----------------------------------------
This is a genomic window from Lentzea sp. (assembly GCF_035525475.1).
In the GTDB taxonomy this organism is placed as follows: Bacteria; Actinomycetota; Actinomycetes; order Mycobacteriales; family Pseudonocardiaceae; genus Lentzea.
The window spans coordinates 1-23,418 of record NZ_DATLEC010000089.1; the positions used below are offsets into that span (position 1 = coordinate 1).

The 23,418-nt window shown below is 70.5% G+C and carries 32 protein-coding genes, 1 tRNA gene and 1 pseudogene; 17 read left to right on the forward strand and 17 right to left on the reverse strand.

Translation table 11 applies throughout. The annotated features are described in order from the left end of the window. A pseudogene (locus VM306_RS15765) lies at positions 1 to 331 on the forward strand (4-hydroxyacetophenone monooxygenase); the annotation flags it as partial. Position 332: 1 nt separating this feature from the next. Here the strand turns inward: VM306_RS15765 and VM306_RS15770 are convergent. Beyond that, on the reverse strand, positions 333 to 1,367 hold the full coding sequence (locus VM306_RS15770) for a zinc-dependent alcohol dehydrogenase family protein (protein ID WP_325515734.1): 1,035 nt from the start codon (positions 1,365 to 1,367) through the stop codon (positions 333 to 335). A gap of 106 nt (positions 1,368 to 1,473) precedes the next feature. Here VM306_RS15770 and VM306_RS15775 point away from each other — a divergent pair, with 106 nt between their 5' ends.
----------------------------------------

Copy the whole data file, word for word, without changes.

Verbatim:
This is a genomic window from Lentzea sp. (assembly GCF_035525475.1).
In the GTDB taxonomy this organism is placed as follows: Bacteria; Actinomycetota; Actinomycetes; order Mycobacteriales; family Pseudonocardiaceae; genus Lentzea.
The window spans coordinates 1-23,418 of record NZ_DATLEC010000089.1; the positions used below are offsets into that span (position 1 = coordinate 1).

The 23,418-nt window shown below is 70.5% G+C and carries 32 protein-coding genes, 1 tRNA gene and 1 pseudogene; 17 read left to right on the forward strand and 17 right to left on the reverse strand.

Translation table 11 applies throughout. The annotated features are described in order from the left end of the window. A pseudogene (locus VM306_RS15765) lies at positions 1 to 331 on the forward strand (4-hydroxyacetophenone monooxygenase); the annotation flags it as partial. Position 332: 1 nt separating this feature from the next. Here the strand turns inward: VM306_RS15765 and VM306_RS15770 are convergent. Beyond that, on the reverse strand, positions 333 to 1,367 hold the full coding sequence (locus VM306_RS15770) for a zinc-dependent alcohol dehydrogenase family protein (protein ID WP_325515734.1): 1,035 nt from the start codon (positions 1,365 to 1,367) through the stop codon (positions 333 to 335). A gap of 106 nt (positions 1,368 to 1,473) precedes the next feature. Here VM306_RS15770 and VM306_RS15775 point away from each other — a divergent pair, with 106 nt between their 5' ends.